Are we ready after Kong?
The Saigon Times Daily
A phenomenon has been seen just days after the movie “Kong: Skull Island” was premiered last Friday. Hundreds of thousands of locals have rushed to cinemas and the number is expected to shoot up to millions in the next few days.
It is reported that as of the end of last Friday, up to 163,000 tickets had been sold in Vietnam, generating total box office revenues of VND18.2 billion and setting up an unimaginable record for a movie in the local market.
It is also estimated by international media that the film could have fetched as much as US$47 million worldwide after the weekend, with the United States, Russia and South Korea said to be contributing the most.
The movie has immediately become a success story for the filmmaker, so to say. But it also leads to a big question as to what Vietnam should do to benefit from the positive ripple waves that the film has sent.
The movie shows numerous magnificent sceneries in Vietnam, especially Quang Binh, Ninh Binh and Halong Bay, all endowed with lots of magnificent natural sites like ponds, caves and grottos. Spectators enjoying the movie may be lost in admiration of the beauty of nature, and it is apparent that many from around the world might be incentivized to make a trip to Vietnam to eyewitness those places. That is a huge opportunity for the local tourism sector.
On the day the movie was premiered, the Ministry of Culture, Sports and Tourism swiftly named the movie director Jordan Vogt-Roberts as tourism ambassador to Vietnam. In Tuoi Tre, Nguyen Van Tuan, head of the Vietnam National Administration for Tourism, says there will be a tour taking in the three destinations of Quang Binh, Ninh Binh and Quang Ninh.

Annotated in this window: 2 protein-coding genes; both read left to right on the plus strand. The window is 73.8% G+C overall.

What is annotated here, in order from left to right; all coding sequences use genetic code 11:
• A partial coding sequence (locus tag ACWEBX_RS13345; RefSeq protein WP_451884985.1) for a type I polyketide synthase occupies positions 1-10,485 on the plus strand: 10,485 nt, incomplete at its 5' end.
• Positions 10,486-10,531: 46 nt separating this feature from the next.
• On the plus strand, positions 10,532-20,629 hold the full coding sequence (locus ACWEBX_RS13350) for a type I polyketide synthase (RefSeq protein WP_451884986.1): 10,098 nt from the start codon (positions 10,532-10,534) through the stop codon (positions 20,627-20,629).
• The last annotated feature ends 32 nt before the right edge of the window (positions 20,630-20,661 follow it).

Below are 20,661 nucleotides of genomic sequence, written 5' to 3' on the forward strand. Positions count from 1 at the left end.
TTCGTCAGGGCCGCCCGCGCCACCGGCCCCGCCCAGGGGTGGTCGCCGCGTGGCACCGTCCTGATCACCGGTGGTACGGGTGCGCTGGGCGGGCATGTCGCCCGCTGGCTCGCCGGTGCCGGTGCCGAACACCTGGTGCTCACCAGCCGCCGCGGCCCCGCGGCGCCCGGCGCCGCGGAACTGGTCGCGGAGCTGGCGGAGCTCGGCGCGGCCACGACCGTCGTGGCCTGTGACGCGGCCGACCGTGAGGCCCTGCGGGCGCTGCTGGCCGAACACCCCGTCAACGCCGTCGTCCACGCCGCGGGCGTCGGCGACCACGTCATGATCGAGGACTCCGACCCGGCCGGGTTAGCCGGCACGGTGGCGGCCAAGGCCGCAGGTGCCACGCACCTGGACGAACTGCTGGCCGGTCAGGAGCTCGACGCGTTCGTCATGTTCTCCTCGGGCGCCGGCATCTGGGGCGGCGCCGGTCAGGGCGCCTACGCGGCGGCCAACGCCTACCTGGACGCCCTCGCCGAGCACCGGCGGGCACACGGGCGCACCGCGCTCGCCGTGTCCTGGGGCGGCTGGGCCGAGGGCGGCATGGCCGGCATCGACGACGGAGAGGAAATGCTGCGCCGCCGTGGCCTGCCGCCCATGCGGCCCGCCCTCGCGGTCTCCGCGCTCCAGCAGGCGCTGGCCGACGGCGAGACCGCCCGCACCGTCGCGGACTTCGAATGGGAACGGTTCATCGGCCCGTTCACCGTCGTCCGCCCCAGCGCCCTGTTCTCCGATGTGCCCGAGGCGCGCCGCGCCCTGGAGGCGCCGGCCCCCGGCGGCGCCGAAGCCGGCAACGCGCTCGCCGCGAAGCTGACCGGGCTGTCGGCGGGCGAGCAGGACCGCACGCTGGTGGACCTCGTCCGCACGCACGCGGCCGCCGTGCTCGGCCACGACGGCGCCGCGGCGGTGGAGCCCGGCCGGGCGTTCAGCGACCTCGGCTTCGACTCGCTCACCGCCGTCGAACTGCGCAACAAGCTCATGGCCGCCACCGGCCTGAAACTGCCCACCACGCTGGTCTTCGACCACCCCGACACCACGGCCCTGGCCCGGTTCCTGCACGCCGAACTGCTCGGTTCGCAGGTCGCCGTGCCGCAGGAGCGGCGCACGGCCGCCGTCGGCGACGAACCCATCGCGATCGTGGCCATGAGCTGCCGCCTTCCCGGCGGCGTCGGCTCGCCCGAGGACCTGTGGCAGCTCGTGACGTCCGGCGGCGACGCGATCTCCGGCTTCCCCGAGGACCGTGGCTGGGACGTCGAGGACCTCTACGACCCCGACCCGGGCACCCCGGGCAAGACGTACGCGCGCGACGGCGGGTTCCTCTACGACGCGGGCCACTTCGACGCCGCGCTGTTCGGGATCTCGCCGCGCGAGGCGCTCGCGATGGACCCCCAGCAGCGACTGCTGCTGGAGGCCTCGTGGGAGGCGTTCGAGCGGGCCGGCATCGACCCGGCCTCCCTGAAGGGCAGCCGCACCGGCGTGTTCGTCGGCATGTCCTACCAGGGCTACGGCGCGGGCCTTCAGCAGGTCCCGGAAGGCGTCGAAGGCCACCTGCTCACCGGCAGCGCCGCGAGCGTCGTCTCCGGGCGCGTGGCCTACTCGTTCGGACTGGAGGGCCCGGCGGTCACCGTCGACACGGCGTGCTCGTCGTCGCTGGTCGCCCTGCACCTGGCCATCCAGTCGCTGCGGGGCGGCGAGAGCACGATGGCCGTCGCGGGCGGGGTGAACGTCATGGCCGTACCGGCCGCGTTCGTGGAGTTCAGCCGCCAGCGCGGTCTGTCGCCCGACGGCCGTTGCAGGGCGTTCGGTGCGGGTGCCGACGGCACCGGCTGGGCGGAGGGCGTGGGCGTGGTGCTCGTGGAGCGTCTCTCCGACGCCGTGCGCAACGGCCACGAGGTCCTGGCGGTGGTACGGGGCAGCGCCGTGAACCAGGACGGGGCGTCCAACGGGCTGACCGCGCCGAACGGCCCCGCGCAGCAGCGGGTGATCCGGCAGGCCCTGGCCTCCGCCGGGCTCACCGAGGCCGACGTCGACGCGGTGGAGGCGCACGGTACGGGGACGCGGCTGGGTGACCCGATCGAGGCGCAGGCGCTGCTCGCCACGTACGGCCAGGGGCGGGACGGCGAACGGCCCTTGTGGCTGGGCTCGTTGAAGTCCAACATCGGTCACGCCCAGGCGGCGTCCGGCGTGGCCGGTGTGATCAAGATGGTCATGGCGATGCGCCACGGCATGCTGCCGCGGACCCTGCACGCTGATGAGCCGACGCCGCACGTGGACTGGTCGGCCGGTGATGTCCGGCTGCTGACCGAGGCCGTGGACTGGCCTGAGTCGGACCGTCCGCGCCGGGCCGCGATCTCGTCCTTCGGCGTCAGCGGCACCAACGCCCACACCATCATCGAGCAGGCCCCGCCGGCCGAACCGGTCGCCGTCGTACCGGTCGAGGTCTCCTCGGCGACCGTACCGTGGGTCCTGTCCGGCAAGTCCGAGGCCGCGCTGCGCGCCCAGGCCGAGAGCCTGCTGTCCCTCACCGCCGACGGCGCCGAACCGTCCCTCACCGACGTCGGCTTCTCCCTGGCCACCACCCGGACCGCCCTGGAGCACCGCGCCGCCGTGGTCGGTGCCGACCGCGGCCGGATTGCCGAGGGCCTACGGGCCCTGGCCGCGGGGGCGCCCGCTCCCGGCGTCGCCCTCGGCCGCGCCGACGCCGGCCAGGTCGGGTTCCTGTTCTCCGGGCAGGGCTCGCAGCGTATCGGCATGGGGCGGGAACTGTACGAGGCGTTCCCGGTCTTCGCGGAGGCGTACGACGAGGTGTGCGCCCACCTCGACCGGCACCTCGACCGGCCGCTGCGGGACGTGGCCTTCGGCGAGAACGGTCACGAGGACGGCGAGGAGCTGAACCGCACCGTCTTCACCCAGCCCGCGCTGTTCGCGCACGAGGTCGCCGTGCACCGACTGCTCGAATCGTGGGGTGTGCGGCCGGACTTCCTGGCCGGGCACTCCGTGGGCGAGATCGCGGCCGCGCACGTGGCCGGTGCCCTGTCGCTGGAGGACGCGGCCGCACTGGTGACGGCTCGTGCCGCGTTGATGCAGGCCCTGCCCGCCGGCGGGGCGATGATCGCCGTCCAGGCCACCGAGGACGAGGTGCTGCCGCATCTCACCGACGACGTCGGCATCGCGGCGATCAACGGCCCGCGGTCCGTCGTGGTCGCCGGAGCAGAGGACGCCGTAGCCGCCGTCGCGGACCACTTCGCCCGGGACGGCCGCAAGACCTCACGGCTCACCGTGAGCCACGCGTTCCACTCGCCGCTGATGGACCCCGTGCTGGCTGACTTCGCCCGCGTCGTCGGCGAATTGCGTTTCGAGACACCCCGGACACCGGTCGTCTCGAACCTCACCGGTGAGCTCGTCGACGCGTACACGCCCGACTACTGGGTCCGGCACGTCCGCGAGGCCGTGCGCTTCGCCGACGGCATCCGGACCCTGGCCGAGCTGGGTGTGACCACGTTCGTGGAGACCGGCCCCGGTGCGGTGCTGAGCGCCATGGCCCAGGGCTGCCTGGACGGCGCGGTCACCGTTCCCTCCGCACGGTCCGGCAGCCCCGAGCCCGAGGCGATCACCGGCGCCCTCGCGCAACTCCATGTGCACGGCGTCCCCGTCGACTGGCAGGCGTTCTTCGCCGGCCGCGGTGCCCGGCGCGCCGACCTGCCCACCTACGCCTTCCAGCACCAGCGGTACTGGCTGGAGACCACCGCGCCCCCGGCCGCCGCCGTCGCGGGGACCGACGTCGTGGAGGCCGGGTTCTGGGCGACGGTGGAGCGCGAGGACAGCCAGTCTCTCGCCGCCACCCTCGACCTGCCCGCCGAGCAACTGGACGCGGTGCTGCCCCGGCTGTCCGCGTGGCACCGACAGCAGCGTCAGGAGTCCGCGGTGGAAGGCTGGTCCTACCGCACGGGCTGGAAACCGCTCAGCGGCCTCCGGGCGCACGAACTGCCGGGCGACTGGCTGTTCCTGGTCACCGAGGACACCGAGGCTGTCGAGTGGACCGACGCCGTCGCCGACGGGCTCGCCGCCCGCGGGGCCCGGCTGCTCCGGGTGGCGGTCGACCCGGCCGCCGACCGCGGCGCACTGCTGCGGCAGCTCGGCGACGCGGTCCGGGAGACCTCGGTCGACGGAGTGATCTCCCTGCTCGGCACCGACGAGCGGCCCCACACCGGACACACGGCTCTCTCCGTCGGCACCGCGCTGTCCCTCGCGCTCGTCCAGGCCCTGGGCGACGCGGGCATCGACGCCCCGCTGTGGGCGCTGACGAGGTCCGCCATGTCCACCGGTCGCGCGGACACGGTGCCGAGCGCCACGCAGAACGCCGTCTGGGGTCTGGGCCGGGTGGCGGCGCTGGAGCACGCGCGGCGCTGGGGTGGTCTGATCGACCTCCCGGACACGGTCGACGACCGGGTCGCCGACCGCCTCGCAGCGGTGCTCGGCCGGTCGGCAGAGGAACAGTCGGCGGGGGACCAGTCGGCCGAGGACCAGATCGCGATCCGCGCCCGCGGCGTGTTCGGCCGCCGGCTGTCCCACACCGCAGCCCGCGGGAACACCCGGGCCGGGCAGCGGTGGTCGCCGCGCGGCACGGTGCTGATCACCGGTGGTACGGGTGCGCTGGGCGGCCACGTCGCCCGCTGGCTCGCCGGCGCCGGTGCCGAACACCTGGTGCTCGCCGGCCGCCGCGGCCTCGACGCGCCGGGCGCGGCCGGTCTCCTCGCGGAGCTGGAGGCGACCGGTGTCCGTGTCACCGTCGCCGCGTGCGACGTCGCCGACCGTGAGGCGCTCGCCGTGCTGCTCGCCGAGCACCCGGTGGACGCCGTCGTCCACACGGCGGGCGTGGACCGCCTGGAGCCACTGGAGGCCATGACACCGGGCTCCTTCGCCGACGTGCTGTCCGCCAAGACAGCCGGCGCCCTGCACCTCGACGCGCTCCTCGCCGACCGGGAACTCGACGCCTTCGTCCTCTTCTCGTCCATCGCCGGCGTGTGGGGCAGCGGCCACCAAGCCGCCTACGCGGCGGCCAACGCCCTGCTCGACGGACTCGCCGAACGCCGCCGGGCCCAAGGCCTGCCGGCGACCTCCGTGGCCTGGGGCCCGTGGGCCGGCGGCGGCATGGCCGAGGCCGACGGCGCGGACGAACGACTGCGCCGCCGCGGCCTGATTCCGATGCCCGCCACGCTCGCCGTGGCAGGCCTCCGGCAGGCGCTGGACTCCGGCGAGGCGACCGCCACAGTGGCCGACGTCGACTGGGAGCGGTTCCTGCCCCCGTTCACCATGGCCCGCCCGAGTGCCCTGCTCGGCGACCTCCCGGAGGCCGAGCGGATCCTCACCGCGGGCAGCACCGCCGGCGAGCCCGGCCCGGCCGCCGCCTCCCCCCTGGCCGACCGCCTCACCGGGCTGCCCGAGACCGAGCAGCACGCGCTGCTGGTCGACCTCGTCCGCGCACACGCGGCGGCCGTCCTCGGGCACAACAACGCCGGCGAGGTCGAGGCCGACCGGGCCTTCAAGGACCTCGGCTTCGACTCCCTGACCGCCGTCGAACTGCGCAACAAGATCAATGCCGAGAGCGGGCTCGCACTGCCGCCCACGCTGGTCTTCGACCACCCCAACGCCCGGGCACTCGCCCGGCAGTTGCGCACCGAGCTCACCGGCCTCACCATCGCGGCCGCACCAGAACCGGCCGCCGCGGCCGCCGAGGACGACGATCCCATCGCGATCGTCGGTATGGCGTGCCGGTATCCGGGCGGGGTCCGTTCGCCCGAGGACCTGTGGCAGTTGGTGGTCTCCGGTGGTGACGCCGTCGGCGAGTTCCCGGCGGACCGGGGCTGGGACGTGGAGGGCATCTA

Similarly, scores of tour operators have quickly grabbed the opportunity by launching new tours to the sites to offer visitors chances to experience such beautiful sites first-hand. The movie, therefore, is undeniably a strong boon for local tourism.
However, to make the most of the special effect that the movie has created for local tourism, new tours alone to tap such sceneries alone are not enough.
Quanh Ninh, Ninh Binh and Quang Tri should quickly map out concrete plans to develop tourism infrastructure to cater to tourists, if they are to pursue sustainable development, if they are to enhance the merits of their tourism treasures, and if they are to lure tourists back after such first visits. National authorities should also lend a helping hand to this effort, now that “Kong: Skull Island” has become an invaluable vehicle to tap into the country’s tourism potential.
Over a decade ago, when it was learned that the total solar eclipse was best observed in Phan Thiet in the coastal province of Binh Thuan, tens of thousands of people rushed there to watch the phenomenon. Business-minded people saw this as a huge chance, and hundreds of resorts sprang up there afterwards, making Binh Thuan a prominent destination like now with annual revenue of some VND10 trillion. The special effect from “Kong: Skull Island” could be greater, but the question is whether we are ready to go after Kong.
The Saigon Times Daily